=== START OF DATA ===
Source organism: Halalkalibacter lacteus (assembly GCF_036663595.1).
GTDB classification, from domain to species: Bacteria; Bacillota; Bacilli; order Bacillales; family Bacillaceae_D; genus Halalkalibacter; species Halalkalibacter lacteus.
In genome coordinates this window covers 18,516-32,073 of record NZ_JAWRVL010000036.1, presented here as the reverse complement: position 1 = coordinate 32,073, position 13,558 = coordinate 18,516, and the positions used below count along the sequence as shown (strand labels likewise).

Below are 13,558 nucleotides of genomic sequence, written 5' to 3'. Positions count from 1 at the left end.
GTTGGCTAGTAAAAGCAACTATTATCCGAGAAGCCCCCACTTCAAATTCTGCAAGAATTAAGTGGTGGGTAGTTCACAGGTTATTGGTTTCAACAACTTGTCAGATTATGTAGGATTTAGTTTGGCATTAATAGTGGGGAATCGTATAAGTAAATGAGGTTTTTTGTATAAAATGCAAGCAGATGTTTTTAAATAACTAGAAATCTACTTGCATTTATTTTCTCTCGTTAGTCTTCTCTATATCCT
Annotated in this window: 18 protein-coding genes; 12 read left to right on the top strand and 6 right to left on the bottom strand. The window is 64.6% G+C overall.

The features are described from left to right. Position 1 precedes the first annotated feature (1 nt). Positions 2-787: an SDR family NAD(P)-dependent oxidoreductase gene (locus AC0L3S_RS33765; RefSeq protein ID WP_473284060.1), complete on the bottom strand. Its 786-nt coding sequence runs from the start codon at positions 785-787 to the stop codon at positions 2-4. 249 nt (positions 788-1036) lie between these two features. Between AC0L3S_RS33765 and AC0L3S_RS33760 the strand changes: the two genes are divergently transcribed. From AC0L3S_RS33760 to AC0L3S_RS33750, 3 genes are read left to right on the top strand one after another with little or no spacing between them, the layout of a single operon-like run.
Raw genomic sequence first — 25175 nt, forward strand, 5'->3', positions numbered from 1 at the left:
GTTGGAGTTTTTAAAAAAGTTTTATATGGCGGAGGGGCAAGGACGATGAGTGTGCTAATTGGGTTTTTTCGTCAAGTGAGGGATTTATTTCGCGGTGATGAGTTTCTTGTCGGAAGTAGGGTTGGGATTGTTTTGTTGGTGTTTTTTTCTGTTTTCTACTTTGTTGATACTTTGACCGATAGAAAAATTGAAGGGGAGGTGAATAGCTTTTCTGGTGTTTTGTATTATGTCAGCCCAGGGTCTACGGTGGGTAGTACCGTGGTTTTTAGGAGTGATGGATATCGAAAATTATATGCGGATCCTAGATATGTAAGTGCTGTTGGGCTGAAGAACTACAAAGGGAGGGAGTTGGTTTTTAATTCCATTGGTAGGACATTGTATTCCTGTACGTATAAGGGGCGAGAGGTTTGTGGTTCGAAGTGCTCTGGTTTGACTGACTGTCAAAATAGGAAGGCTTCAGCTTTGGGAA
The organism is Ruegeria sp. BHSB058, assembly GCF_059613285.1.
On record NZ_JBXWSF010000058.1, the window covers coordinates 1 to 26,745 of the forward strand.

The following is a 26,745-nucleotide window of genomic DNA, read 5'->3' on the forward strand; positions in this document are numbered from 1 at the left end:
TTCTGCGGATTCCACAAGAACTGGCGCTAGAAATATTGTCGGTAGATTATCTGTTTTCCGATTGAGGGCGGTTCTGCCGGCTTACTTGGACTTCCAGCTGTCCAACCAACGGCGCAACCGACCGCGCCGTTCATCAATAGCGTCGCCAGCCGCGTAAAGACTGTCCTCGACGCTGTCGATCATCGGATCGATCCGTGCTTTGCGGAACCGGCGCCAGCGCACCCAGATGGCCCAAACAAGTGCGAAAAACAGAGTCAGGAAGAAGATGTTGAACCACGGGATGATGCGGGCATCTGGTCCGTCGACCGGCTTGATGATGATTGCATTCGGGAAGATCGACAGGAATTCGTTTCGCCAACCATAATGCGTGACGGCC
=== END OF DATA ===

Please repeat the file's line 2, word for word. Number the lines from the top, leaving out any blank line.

GTDB classification, from domain to species: Bacteria; Bacillota; Bacilli; order Bacillales; family Bacillaceae_D; genus Halalkalibacter; species Halalkalibacter lacteus.